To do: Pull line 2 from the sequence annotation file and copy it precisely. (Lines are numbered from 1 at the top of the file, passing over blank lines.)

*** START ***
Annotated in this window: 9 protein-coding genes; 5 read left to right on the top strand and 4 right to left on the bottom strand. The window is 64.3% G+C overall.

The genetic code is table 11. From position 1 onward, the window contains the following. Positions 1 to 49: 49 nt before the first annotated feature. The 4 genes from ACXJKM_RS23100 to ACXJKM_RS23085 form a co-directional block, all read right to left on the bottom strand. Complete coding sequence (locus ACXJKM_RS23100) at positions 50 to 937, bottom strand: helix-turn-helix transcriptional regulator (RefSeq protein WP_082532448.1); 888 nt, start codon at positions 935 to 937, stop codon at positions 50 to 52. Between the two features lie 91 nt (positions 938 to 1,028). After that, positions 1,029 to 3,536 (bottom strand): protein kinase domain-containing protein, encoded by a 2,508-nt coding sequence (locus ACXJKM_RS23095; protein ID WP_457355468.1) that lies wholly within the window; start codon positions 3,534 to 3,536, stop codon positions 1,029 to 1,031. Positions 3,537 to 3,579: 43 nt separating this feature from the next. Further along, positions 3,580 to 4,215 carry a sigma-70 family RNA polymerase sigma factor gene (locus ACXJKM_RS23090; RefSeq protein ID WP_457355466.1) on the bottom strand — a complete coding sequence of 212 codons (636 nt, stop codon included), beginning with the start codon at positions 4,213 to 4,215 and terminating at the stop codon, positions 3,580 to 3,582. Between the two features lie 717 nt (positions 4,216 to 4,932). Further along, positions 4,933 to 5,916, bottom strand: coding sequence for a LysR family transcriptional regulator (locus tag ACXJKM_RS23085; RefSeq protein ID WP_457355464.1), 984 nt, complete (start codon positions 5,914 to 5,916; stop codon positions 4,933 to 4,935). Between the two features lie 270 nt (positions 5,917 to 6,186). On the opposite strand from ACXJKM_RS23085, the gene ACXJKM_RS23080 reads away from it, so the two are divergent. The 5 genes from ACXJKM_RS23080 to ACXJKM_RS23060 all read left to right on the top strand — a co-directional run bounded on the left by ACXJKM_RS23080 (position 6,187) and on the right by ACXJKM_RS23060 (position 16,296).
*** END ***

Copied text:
The genetic code is table 11. From position 1 onward, the window contains the following. Positions 1 to 49: 49 nt before the first annotated feature. The 4 genes from ACXJKM_RS23100 to ACXJKM_RS23085 form a co-directional block, all read right to left on the bottom strand. Complete coding sequence (locus ACXJKM_RS23100) at positions 50 to 937, bottom strand: helix-turn-helix transcriptional regulator (RefSeq protein WP_082532448.1); 888 nt, start codon at positions 935 to 937, stop codon at positions 50 to 52. Between the two features lie 91 nt (positions 938 to 1,028). After that, positions 1,029 to 3,536 (bottom strand): protein kinase domain-containing protein, encoded by a 2,508-nt coding sequence (locus ACXJKM_RS23095; protein ID WP_457355468.1) that lies wholly within the window; start codon positions 3,534 to 3,536, stop codon positions 1,029 to 1,031. Positions 3,537 to 3,579: 43 nt separating this feature from the next. Further along, positions 3,580 to 4,215 carry a sigma-70 family RNA polymerase sigma factor gene (locus ACXJKM_RS23090; RefSeq protein ID WP_457355466.1) on the bottom strand — a complete coding sequence of 212 codons (636 nt, stop codon included), beginning with the start codon at positions 4,213 to 4,215 and terminating at the stop codon, positions 3,580 to 3,582. Between the two features lie 717 nt (positions 4,216 to 4,932). Further along, positions 4,933 to 5,916, bottom strand: coding sequence for a LysR family transcriptional regulator (locus tag ACXJKM_RS23085; RefSeq protein ID WP_457355464.1), 984 nt, complete (start codon positions 5,914 to 5,916; stop codon positions 4,933 to 4,935). Between the two features lie 270 nt (positions 5,917 to 6,186). On the opposite strand from ACXJKM_RS23085, the gene ACXJKM_RS23080 reads away from it, so the two are divergent. The 5 genes from ACXJKM_RS23080 to ACXJKM_RS23060 all read left to right on the top strand — a co-directional run bounded on the left by ACXJKM_RS23080 (position 6,187) and on the right by ACXJKM_RS23060 (position 16,296).